Breaking News Bar
updated: 3/26/2014 12:03 PM

Text of Barrington student's winning letter

Success - Article sent! close

Here is the text of Barrington fifth-grader Christina Miller's DAR state award winning letter between two family members on the topic "The Lives of Children During The American Revolution."

November 6, 1777

Dear Luke,

Why did you have to go off to war? Life is harder without you here on the farm with us. I have more chores to do and the weather is getting colder outside, too. I am having a hard time keeping up with feeding and watering the animals. As you know, I have always Ioved to cook and continue to everyday over the fireplace.

There is no time for me to go to school anymore, especially because you left and I have more chores. Even when I did go to school I rarely got to read any books because they are considered too valuable for children to have. I did see the new primer from Lilly, though. The rhyme for the letter K has changed from:

"King Charles the Good No man of blood." to "Queens and Kings are Gaudy Things." I miss learning at school but Papa reads with me from the Bible at least once a week on Sundays.

When some patriot soldiers marched by our home this morning, we shared some beef, eggs, and milk with them. We dropped some apples in their sacks for later use.

Mama and I tended to a soldier with a wound and we also helped to mend some of the soldiers' uniforms. Before they left, Papa found some lead tools in the barn and gave them to the soldiers so they could melt the lead and turn it into bullets.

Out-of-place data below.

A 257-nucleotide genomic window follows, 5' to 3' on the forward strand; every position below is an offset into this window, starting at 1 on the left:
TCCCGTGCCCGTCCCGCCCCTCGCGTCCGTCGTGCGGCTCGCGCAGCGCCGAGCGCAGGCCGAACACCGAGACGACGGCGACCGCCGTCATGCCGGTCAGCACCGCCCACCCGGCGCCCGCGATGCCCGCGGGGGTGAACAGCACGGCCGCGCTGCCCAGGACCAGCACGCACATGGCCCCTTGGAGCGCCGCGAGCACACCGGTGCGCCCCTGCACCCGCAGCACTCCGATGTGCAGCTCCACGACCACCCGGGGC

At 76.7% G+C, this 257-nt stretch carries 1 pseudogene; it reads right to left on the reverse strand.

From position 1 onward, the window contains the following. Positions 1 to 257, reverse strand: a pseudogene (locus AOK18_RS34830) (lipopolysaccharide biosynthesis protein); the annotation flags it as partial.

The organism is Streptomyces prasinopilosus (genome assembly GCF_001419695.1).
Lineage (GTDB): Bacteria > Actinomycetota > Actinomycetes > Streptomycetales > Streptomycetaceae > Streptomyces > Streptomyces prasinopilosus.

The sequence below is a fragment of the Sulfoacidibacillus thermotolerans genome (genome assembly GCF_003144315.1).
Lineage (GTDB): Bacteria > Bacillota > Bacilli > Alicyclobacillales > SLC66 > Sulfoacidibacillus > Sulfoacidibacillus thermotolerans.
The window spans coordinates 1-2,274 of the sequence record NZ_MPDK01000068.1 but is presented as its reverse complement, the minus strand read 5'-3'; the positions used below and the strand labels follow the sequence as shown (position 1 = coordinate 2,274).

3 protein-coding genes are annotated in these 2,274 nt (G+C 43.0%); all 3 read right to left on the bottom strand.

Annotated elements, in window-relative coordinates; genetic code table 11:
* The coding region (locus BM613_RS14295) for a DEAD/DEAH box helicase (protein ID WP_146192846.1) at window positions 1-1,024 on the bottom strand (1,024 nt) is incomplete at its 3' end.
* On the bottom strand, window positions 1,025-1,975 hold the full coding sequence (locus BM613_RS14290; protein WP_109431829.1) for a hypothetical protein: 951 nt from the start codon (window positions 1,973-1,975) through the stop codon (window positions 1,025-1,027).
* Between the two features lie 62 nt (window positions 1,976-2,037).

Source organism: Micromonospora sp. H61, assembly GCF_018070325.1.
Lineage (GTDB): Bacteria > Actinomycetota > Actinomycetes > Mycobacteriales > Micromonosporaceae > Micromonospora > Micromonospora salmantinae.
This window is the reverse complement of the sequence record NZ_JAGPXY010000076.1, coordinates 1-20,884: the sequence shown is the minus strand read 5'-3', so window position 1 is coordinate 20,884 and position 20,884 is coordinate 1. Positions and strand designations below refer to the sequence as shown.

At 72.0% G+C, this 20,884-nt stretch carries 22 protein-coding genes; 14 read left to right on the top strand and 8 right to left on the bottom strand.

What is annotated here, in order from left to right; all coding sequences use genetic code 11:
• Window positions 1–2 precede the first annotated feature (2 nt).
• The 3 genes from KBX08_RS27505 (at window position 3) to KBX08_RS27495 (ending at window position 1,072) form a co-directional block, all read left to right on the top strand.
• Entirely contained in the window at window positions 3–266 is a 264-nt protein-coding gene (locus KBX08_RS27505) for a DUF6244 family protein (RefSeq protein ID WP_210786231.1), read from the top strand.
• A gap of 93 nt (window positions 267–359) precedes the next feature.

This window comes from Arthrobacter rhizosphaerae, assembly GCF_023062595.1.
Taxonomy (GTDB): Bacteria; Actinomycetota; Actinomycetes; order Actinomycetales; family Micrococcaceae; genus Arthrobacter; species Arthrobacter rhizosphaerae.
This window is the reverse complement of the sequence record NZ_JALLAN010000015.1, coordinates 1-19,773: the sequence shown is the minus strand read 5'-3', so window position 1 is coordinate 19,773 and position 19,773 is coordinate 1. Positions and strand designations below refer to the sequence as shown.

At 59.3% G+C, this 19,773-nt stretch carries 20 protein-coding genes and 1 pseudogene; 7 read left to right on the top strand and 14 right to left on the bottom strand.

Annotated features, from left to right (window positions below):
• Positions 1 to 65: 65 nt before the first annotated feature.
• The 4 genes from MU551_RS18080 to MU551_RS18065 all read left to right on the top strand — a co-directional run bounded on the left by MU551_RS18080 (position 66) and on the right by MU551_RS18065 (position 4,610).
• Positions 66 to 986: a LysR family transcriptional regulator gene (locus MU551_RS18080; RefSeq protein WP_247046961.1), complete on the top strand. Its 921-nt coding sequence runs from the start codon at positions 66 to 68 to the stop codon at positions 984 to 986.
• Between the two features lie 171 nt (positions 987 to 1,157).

Mama is working on sewing a replica of the new national flag that was adopted on June 14, 1777, by the Continental Congress. She is working on adding the 13 white stars onto the blue background. I look forward to you being here on its one year anniversary when Papa proudly will fly the flag. Mama is also teaching me the "Washington Puzzle" pattern as I learn how to sew a quilt from my old dresses that I have outgrown. The quilt is not very colorful for it is made with rusty reds and browns because my dresses had been dyed from the bark, roots, and leaves of trees and plants.

Papa got a copy of the "Boston Gazette" from Mr. Smith who just came back from visiting his family in Boston. lt was the first time I ever saw a newspaper. lt had four pages with three columns on each page. Mr. Smith said that the paper was printed only once a week. He also brought a copy of Thomas Paine's "Common Sense," which he lent to Papa. The last page of the 47-page book has the following bolded words:


I can't even imagine what it is like there at camp. I hope this letter finds you well. I miss you and am looking forward to you coming home in the spring to help plant the crops.

Your Little Sister,

Sarah P. Matherson